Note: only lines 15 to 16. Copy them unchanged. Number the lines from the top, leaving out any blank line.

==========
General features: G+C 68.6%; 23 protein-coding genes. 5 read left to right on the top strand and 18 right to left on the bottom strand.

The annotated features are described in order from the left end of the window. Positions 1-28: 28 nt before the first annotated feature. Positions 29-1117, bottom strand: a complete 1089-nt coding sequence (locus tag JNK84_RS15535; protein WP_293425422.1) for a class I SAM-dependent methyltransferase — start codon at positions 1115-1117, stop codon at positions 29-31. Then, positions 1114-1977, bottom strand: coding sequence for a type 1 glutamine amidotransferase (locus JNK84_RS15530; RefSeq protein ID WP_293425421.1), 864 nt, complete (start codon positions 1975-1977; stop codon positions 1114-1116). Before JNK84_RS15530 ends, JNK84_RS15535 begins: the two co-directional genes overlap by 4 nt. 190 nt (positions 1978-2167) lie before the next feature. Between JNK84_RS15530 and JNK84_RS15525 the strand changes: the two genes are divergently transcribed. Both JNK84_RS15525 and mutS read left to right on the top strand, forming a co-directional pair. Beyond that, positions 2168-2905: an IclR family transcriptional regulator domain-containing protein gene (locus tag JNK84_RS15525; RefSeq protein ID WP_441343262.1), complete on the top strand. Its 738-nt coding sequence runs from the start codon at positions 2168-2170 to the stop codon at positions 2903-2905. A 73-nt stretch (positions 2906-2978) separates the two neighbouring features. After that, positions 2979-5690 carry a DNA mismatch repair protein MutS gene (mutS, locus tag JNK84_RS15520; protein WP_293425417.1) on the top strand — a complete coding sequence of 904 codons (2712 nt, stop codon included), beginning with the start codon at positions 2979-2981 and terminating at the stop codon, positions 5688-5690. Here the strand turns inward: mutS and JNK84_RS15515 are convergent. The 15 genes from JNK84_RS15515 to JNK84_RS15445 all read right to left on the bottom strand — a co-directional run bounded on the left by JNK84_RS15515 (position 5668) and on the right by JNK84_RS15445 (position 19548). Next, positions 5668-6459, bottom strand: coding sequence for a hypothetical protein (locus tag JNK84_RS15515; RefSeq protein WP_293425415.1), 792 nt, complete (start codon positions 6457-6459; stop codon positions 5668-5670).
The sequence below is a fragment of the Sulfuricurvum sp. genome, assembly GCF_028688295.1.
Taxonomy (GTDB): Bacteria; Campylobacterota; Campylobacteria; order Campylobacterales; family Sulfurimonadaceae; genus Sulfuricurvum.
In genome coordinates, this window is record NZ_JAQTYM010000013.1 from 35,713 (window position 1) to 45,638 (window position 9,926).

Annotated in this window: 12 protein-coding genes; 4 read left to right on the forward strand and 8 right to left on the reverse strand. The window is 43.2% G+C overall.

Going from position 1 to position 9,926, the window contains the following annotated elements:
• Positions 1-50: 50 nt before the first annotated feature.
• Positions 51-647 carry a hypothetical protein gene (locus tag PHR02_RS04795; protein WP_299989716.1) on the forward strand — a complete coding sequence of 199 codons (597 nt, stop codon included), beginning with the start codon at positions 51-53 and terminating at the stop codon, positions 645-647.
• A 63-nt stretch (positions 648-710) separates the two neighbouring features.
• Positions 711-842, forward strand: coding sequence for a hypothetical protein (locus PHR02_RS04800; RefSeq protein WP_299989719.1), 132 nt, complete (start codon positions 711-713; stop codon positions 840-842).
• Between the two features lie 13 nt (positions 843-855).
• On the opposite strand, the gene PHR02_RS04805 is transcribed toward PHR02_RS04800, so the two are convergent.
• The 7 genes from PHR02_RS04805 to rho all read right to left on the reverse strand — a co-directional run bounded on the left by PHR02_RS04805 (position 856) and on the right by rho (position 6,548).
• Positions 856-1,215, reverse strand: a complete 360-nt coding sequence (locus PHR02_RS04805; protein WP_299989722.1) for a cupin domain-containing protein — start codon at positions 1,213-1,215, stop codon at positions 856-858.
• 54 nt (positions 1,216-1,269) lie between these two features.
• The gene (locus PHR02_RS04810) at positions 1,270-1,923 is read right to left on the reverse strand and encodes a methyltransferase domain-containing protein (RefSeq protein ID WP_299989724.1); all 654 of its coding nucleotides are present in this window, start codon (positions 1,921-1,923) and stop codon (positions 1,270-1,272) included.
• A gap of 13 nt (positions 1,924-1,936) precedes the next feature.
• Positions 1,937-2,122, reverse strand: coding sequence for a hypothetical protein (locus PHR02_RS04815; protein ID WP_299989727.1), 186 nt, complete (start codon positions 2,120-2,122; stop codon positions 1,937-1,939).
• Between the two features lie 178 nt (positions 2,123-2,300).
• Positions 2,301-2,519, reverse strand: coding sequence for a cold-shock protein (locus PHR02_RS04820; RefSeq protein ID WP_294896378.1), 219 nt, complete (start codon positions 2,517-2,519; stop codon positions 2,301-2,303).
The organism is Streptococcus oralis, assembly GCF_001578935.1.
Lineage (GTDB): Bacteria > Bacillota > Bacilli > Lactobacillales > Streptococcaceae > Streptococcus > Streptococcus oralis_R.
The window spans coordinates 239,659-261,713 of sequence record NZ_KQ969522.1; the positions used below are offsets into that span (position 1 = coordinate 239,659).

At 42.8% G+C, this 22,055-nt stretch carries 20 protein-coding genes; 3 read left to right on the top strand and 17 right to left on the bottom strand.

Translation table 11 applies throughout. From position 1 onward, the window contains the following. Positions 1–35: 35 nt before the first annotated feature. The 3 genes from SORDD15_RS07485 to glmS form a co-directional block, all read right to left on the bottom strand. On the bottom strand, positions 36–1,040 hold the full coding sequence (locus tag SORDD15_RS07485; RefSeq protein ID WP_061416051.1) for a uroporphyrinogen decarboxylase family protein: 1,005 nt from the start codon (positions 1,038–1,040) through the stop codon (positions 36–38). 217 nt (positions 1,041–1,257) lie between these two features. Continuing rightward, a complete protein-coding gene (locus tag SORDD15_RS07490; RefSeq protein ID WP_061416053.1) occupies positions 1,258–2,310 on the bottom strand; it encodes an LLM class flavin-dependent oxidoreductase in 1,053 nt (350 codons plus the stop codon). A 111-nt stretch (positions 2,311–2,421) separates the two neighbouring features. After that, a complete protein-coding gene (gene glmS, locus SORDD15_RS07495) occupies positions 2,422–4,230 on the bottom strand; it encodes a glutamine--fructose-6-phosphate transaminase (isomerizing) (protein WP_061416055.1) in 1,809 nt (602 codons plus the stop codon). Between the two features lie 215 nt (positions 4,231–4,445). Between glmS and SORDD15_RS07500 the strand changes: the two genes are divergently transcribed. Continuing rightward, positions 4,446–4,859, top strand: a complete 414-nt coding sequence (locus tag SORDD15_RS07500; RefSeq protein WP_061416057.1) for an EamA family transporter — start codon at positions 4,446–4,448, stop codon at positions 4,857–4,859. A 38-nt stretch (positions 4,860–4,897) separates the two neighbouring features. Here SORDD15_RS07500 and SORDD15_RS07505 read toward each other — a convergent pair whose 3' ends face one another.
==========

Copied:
• Positions 856-1,215, reverse strand: a complete 360-nt coding sequence (locus PHR02_RS04805; protein WP_299989722.1) for a cupin domain-containing protein — start codon at positions 1,213-1,215, stop codon at positions 856-858.
• 54 nt (positions 1,216-1,269) lie between these two features.